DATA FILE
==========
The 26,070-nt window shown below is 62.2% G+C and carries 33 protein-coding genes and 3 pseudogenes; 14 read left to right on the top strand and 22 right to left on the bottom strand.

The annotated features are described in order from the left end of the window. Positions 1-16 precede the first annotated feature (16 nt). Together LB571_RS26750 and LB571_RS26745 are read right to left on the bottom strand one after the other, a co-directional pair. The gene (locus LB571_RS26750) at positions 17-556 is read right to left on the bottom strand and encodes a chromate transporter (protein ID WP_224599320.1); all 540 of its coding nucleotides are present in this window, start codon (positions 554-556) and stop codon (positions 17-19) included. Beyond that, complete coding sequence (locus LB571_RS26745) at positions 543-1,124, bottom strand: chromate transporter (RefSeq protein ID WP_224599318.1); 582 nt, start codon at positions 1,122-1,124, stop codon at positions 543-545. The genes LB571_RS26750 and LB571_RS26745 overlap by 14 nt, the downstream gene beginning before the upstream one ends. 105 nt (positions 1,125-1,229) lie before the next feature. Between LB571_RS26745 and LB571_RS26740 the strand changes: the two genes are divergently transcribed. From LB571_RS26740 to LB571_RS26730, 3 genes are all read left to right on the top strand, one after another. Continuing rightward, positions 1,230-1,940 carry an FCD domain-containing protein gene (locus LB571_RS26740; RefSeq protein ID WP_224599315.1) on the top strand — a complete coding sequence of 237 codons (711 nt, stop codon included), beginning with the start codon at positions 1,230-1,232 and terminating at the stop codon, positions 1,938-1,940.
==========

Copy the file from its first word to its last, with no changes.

The 26,070-nt window shown below is 62.2% G+C and carries 33 protein-coding genes and 3 pseudogenes; 14 read left to right on the top strand and 22 right to left on the bottom strand.

The annotated features are described in order from the left end of the window. Positions 1-16 precede the first annotated feature (16 nt). Together LB571_RS26750 and LB571_RS26745 are read right to left on the bottom strand one after the other, a co-directional pair. The gene (locus LB571_RS26750) at positions 17-556 is read right to left on the bottom strand and encodes a chromate transporter (protein ID WP_224599320.1); all 540 of its coding nucleotides are present in this window, start codon (positions 554-556) and stop codon (positions 17-19) included. Beyond that, complete coding sequence (locus LB571_RS26745) at positions 543-1,124, bottom strand: chromate transporter (RefSeq protein ID WP_224599318.1); 582 nt, start codon at positions 1,122-1,124, stop codon at positions 543-545. The genes LB571_RS26750 and LB571_RS26745 overlap by 14 nt, the downstream gene beginning before the upstream one ends. 105 nt (positions 1,125-1,229) lie before the next feature. Between LB571_RS26745 and LB571_RS26740 the strand changes: the two genes are divergently transcribed. From LB571_RS26740 to LB571_RS26730, 3 genes are all read left to right on the top strand, one after another. Continuing rightward, positions 1,230-1,940 carry an FCD domain-containing protein gene (locus LB571_RS26740; RefSeq protein ID WP_224599315.1) on the top strand — a complete coding sequence of 237 codons (711 nt, stop codon included), beginning with the start codon at positions 1,230-1,232 and terminating at the stop codon, positions 1,938-1,940.